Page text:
Thursday, September 9, 2010

My Daughter Likes "We Didn't Start The Fire" By Billy Joel And I Don't

Shortly before returning to college for the fall one of my daughters was telling me how she enjoyed the Billy Joel song "We Didn't Start The Fire." She was having fun listening for historical references she didn't get and then looking them up on-line. If you are familiar with the song you know that is all the verses are, lists of historical figures and events.

We chatted pleasantly about her Joel inspired trips to Wikipedia until she said something I couldn't let pass.

"Plus," she said, "it's a good song."

I'm not one of those alternative/avant-garde/experimental people who hates pop music or is ashamed of liking it. Billy Joel is one of the best rock/pop songwriters, singers and pianists of the entire rock era. He's also recorded some severe crap. Knowing he's capable of greatness makes it hard for me to hear second rate song like "We Didn't Start The Fire." Such things are beneath him.

"You only think that because you haven't heard the good stuff," I told my daughter. "Come over here," I said, leading her to the computer with our family's central music library on it.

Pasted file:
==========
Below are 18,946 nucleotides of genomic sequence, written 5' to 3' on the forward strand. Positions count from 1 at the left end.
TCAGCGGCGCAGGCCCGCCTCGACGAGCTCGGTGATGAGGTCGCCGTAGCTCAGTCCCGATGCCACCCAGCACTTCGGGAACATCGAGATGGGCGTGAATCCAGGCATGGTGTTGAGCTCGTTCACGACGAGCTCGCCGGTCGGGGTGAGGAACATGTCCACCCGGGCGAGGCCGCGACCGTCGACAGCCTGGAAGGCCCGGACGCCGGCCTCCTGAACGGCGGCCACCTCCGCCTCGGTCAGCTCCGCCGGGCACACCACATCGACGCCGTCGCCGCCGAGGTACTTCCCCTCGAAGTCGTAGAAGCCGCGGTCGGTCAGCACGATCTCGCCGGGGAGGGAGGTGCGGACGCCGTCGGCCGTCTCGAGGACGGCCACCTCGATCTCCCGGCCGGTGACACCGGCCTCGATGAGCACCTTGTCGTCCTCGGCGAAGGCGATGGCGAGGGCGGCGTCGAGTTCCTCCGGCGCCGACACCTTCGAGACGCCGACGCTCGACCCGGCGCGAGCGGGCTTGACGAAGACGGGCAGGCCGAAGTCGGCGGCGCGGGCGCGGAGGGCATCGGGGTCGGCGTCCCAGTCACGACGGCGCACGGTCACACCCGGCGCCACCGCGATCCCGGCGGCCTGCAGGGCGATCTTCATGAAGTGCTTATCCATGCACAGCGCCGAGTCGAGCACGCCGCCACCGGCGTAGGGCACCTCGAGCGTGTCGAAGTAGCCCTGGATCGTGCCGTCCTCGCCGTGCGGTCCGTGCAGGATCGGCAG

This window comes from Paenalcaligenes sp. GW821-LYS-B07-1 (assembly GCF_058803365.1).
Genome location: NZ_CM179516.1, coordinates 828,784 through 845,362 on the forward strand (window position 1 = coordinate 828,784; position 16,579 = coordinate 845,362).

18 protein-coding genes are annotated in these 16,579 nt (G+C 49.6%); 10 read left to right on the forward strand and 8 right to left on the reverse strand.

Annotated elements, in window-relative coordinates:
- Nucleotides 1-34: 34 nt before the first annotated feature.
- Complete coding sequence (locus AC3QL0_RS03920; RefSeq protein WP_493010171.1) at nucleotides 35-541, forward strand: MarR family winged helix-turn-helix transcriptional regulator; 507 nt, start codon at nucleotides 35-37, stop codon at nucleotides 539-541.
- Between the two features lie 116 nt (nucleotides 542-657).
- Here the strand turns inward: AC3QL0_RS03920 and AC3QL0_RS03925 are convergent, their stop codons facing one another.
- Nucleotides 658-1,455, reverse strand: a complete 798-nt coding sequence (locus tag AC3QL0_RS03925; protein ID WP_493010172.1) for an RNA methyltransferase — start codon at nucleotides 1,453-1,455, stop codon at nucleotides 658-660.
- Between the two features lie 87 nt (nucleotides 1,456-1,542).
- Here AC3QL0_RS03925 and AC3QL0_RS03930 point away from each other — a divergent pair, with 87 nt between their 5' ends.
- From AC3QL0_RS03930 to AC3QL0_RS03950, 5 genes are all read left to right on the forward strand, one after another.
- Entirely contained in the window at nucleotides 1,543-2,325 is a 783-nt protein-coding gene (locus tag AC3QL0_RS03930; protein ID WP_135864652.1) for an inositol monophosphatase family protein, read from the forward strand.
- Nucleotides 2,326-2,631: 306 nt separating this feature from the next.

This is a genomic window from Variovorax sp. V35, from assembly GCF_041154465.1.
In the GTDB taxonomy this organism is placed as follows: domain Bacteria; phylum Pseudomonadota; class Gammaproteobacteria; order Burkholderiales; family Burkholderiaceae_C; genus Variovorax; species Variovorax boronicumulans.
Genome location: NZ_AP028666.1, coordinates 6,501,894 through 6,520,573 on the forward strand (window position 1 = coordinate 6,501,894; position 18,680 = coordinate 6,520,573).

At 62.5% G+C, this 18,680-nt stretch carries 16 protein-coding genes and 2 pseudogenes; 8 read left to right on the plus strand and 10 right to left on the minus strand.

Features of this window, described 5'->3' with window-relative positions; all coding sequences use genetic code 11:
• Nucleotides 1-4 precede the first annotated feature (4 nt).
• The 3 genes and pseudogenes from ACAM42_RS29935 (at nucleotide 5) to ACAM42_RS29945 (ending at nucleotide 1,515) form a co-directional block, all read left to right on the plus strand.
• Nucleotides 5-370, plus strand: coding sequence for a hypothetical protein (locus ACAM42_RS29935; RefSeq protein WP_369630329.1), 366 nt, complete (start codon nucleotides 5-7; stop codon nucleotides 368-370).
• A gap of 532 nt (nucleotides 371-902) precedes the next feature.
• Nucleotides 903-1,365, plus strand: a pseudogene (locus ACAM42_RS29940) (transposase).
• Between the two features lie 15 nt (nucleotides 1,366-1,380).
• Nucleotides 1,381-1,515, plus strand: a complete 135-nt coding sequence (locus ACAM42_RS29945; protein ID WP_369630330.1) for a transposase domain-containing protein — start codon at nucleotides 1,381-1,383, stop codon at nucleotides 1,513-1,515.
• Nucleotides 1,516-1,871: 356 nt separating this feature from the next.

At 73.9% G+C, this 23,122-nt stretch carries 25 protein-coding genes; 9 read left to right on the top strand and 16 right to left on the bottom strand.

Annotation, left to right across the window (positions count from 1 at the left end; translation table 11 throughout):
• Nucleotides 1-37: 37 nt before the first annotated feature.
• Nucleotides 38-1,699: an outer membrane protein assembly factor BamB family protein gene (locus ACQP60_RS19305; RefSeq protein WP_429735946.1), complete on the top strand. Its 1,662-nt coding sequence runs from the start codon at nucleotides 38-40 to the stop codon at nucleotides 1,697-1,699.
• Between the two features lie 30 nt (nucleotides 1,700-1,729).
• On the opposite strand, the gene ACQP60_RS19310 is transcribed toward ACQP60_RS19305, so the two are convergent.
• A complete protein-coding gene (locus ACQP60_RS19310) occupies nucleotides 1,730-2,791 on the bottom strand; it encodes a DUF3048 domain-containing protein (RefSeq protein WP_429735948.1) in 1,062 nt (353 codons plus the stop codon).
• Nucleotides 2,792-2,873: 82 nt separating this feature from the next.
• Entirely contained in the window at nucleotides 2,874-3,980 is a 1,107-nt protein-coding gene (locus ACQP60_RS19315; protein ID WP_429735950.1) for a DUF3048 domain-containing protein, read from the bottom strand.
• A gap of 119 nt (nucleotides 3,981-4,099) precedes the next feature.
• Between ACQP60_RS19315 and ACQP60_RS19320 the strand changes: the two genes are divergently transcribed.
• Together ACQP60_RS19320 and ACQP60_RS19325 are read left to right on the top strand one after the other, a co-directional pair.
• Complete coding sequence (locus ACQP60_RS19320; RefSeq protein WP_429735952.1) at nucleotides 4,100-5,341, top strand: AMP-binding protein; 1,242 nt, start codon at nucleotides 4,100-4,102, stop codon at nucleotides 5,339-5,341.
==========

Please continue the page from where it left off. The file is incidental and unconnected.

I played her three Billy Joel songs. She had heard one or two of them before but I asked her to really listen. The songs were "Laura," the B-side of "Pressure" and from The Nylon Curtain; "You May Be Right," the opening track of his more rock oriented Glass Houses album, and "The Longest Time," his do-wop single from An Innocent Man.

I would have played her the live version of "Summer, Highland Falls" from Songs In The Attic but I couldn't find it.

All of these songs bury "...Fire" and all for different reasons.

"The Longest Time" buries it musically. It features harmonies that are both beautiful and fun. It also shows off Joel's voice which is, by most any standard, very, very good.

"You May Be Right" out rocks "...Fire," which plays at being a rock song but lacks emotional energy. "You May Be Right" has power and dynamics. It is one of the best rockers in the Joel catalog in part because it totally fits the lyrics, which depict a relationship filled with desire, conflict, confusion and ambivalence. Joel sings this story right from his gut and the whole band is there to back him up. It all works.

"Laura," is probably my favorite Billy Joel song. I can't think of a better song about a dysfunctional friendship. That, and he says "fucking," which is way more effective coming from him than from somebody who's records are plastered with Tipper stickers. Here Joel delivers an impassioned song that isn't arranged as a straight ahead rocker. The production frames the distress that takes over Joel's voice. Joel probably doesn't see it this way, but to me this humble B-side is his masterwork. It tears at my heart every time I hear it.

"So, now do you see why I'm not impressed?"

My daughter said "Yes, I get it...but I still like the song."

1 comment:

yrmama said...

There's no accounting for taste.